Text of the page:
The expert meeting: review of survey data provided by lawyers and medicolegal experts

Clin Risk 2008;14:109-112
doi:10.1258/cr.2008.080022
© 2008 Royal Society of Medicine

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The expert meeting: review of survey data provided by lawyers and medicolegal experts

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Fiona Freedland




Abstract

Top

Abstract
Introduction

Analysis of responses from…

Are expert meetings necessary…

Drafting the agenda

Accountability

Telephone meetings

Improvements to the process…

Summary and conclusions

 

AvMA undertook the survey in order to examine whether Rule 35 of the Civil Procedure Rules that governs expert meetings was operating effectively. The survey was initially restricted to Claimant lawyers as this is the group that AvMA has most contact and dealings with. However, the survey was subsequently expanded to include some Defendant lawyers as well as medicolegal experts themselves. The scope of the study was to look at issues arising from the expert meeting. Although the survey referred to the expert ‘meeting’, in practice, many discussions between experts take place without the experts meeting at all. The term ‘expert meeting’ was to encompass all forms of discussions between experts. This paper presents a review of the survey returns with particular emphasis placed on problems encountered in the context of the expert meeting. The level of response to the survey from Claimant lawyers was higher than AvMA expected. The response to the survey from Defendant lawyers is less than would be needed for the claims to be considered representative of Defendant lawyers in general. For resource reasons surveys to medicolegal experts were restricted to those for whom AvMA already had e-mail details. This limited the scope of potential medicolegal expert responses. Notwithstanding this, general themes have been picked out throughout this study that AvMA regards as indicative of feelings within both the legal and clinical professional groups. The main findings were as follows:

  • It is rare for lawyers to attend expert meetings;
  • The majority of Claimant lawyers (72%) believe that lawyers should be present at the expert meeting. This contrasted with 33% of experts believing that lawyers should be present and with only 20% of Defendant lawyers agreeing. Less than 2% of Claimant lawyers attend an expert meeting. Less than 60% had ever attended an expert meeting;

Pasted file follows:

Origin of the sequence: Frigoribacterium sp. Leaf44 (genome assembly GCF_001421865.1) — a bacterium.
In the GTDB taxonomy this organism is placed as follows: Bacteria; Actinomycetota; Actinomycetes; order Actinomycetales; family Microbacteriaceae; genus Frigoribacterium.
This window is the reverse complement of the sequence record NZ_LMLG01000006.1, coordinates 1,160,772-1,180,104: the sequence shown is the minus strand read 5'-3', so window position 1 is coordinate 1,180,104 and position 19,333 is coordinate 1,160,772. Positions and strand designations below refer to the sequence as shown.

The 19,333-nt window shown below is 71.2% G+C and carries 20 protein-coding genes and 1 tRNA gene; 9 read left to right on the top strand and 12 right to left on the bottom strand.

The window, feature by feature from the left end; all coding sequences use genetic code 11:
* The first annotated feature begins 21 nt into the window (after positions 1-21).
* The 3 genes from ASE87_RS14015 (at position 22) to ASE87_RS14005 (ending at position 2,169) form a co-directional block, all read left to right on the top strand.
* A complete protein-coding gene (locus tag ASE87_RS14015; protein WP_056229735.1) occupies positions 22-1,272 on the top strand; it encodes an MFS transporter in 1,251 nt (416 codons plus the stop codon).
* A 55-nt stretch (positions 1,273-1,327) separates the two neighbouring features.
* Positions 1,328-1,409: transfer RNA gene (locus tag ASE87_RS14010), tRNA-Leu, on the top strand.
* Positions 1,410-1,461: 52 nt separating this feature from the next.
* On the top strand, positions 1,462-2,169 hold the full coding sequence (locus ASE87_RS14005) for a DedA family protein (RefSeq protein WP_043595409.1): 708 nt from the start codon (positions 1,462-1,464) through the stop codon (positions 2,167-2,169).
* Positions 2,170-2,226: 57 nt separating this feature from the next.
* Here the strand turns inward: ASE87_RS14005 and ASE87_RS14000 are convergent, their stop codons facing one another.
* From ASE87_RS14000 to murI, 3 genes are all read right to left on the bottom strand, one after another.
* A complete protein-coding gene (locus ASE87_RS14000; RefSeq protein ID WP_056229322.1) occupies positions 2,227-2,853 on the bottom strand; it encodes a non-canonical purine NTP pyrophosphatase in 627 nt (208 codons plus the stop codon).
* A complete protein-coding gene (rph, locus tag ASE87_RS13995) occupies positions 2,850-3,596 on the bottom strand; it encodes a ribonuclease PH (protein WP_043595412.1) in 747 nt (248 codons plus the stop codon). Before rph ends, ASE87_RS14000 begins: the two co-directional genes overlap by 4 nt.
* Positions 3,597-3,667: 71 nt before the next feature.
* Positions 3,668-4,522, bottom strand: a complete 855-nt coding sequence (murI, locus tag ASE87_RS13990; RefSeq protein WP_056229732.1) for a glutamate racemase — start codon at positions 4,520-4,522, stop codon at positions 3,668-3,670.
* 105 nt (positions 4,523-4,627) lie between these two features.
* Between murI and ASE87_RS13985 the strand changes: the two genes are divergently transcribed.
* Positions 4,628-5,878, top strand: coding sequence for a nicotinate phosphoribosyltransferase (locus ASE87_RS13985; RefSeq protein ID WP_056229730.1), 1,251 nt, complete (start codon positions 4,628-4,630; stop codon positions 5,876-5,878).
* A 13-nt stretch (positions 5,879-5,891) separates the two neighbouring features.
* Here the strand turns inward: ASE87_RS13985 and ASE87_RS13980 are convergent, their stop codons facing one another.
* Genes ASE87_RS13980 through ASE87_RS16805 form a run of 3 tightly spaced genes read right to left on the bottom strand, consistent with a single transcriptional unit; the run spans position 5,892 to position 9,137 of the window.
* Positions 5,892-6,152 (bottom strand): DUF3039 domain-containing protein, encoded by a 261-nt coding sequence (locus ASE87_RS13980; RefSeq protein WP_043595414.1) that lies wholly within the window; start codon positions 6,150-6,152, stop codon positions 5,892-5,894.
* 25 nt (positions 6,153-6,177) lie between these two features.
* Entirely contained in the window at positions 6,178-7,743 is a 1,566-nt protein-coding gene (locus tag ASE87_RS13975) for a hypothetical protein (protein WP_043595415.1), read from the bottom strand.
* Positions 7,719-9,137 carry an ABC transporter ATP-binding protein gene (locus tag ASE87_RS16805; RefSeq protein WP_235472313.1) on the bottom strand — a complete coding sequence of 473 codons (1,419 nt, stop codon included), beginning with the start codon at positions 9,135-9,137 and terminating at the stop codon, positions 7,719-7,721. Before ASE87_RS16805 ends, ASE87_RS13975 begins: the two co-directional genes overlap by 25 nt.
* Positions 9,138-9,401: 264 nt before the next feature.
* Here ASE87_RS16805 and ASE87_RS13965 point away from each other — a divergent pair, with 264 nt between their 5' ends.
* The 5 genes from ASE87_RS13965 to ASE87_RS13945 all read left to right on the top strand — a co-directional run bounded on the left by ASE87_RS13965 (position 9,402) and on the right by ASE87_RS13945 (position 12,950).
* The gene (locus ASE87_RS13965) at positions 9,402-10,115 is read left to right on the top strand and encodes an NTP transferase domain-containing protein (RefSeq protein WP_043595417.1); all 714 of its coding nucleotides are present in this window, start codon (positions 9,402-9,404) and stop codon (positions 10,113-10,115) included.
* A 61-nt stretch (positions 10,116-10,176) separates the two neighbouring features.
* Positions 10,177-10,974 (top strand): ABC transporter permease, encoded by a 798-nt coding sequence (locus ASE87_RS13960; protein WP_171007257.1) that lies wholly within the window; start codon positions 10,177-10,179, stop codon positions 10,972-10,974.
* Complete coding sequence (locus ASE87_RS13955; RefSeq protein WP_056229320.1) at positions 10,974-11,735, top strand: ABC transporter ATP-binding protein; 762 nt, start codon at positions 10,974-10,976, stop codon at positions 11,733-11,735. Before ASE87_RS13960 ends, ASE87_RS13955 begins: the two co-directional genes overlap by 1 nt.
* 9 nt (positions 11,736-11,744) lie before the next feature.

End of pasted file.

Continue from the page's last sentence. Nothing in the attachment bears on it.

• Less than 50% of lawyers had ever made an application to court in order to be present at an expert meeting;
  • Ninety-eight percent of Claimant respondents reported difficulties in getting Defendant lawyers or the court to permit the presence of lawyers.

 





Introduction

Top

Abstract

Introduction
Analysis of responses from…

Are expert meetings necessary…

Drafting the agenda

Accountability

Telephone meetings

Improvements to the process…

Summary and conclusions


Claimant lawyers

The genesis to the AvMA survey goes back to an AvMA London Lawyers’Support Group meeting in September 2006 in which Master Ungleyspoke about the operation of the Civil Procedure Rules relatingto clinical negligence specifically. Following Master Ungley’stalk there was some discussion about the expert meeting andthe desirability of lawyers’ presence at the meeting. Giventhe interest aroused on this subject, AvMA arranged for a dedicateddiscussion on this subject at AvMA’s Referral Panel meetingin November 2006. Once again, a great deal of debate and interestwas aroused. The focus of interest was the fact that Claimantlawyers had some very negative experiences of the expert meeting.In particular, many had experience of having to discontinueor significantly compromise a claim following an expert meetingin circumstances where previously the expert had appeared robustlyto support the issues in the case. This ‘turnabout’in cases perplexes the lawyer and causes great distress to theClaimant. It is often very difficult to know, understand andexplain what the basis for the retreat is. Up until this pointa great deal of both financial and emotional expense will havebeen expended, only for the Claimants’ case effectively to bedetermined not by a court of law, but by clinicians in a meetingthat takes place behind closed doors with no legal representativethere to observe.

Prior to undertaking the survey, AvMA had an anecdotal understandingof Claimant lawyers’ distrust of the expert meeting. AvMA waskeen to commission more hard data on this subject which relatesto potentially the most crucial part of the litigation process.Essentially, the key issues are candour, transparency and accountability.

The following summary analysis is based on the responses of60 Claimant lawyer firms completing a survey online (however,some responses were received by hard copy in the post) between30 March 2007 and 9 November 2007. Claimant lawyers completingthe survey were all members of AvMA’s Lawyers’ Resource Service.This resource service has 247 Claimant solicitor member firmswith 1343 individual lawyers. We asked that one representative,usually the head of the clinical negligence department, respondto the survey. We received 60 responses to the survey from Claimantlawyers.